The PLC model can be utilized for portfolio analysis
Do we have an appropriate balance of existing products in a mature market, and are we investing in future new product opportunities by entering products into introduction and growth stage markets? Again, this is conceptually similar to the underlying principle of the Boston Consulting Group matrix – in terms of reinvesting profits from established/stable products towards products competing in growth markets.
Portfolio analysis is using various models/matrices to help the firm make decisions on its overall product offering and business portfolios. The product life cycle curve can be effectively utilized for the purposes of portfolio analysis.
Typically a firm could map out its core sets of related products to see its proportion of products in the various stages of the product life cycle. A balanced product portfolio should consist of multiple products in the mature stage – which generate good profitability and provide cash flow stability – while ensuring that they have suitable product portfolios within both introduction and growth stages of the PLC – as these will provide the future profits for the firm and ensure that they are able to remain competitive against new players and offerings, as well as adapting to changing consumer preferences and needs.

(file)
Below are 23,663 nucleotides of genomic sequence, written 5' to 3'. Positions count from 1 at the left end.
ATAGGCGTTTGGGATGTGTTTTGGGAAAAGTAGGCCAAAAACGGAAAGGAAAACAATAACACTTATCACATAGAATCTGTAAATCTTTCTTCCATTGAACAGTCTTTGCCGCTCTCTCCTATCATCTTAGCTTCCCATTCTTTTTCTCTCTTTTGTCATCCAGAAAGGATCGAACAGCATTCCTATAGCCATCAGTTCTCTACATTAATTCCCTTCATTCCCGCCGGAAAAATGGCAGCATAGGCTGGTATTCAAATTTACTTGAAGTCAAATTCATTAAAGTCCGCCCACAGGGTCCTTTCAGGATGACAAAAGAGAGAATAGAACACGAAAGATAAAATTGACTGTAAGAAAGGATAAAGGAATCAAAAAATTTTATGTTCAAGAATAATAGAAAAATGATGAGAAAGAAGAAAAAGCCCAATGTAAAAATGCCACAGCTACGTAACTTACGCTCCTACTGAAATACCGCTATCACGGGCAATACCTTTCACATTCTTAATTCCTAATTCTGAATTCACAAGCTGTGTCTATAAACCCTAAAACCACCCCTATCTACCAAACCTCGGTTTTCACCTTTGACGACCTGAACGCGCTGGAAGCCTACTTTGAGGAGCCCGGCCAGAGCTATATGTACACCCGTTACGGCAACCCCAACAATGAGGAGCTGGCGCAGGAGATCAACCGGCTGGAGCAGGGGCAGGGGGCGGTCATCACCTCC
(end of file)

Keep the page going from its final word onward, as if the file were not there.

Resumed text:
The following charts demonstrate how this could easily be visually achieved. For example, the first chart provides an overview of a well-balanced product portfolio where there is a mix of current profit and future profit portfolios.
However, the other charts demonstrate a poorly balanced product portfolio, that either has limited future visions by over relied upon current profitability and current mature markets or is too aggressive for future profitability and is eroding current profitability as a result.
PLC and the BCG Matrix
You should note that the linkage/connection between the product life cycle and the Boston Consulting Group model/matrix. The BCG matrix uses the market growth rate as a classification on one of its attributes. As a result, only products that sit in the introduction and/or growth stages of the PLC can be classified as either stars or question marks, and products in the maturity and decline stages of the PLC would therefore be classified as cash cows or dogs. This is demonstrated in the following visual image of the connection between the PLC and the BCG matrix.